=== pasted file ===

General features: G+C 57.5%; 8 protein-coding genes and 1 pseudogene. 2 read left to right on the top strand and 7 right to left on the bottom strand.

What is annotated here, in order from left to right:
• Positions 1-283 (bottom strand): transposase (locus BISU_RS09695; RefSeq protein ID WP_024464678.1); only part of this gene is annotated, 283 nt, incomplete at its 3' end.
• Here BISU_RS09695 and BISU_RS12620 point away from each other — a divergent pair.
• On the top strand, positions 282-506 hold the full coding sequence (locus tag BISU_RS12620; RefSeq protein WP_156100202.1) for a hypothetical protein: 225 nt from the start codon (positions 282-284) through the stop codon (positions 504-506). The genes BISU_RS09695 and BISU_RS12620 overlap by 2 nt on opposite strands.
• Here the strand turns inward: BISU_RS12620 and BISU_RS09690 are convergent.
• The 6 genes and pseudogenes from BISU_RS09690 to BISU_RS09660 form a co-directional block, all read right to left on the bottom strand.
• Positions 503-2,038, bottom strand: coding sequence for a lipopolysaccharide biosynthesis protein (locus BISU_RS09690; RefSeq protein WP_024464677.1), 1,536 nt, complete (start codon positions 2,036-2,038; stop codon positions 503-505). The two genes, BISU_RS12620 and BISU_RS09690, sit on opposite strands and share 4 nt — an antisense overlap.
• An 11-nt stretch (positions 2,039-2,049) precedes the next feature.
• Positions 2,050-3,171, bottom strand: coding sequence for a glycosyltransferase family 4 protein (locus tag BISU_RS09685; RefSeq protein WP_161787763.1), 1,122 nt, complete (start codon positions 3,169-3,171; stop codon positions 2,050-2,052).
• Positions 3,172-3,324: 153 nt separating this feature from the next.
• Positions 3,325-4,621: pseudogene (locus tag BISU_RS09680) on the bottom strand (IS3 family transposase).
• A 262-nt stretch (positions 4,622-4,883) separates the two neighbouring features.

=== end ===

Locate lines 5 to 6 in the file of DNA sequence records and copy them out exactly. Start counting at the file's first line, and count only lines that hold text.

• On the top strand, positions 282-506 hold the full coding sequence (locus tag BISU_RS12620; RefSeq protein WP_156100202.1) for a hypothetical protein: 225 nt from the start codon (positions 282-284) through the stop codon (positions 504-506). The genes BISU_RS09695 and BISU_RS12620 overlap by 2 nt on opposite strands.
• Here the strand turns inward: BISU_RS12620 and BISU_RS09690 are convergent.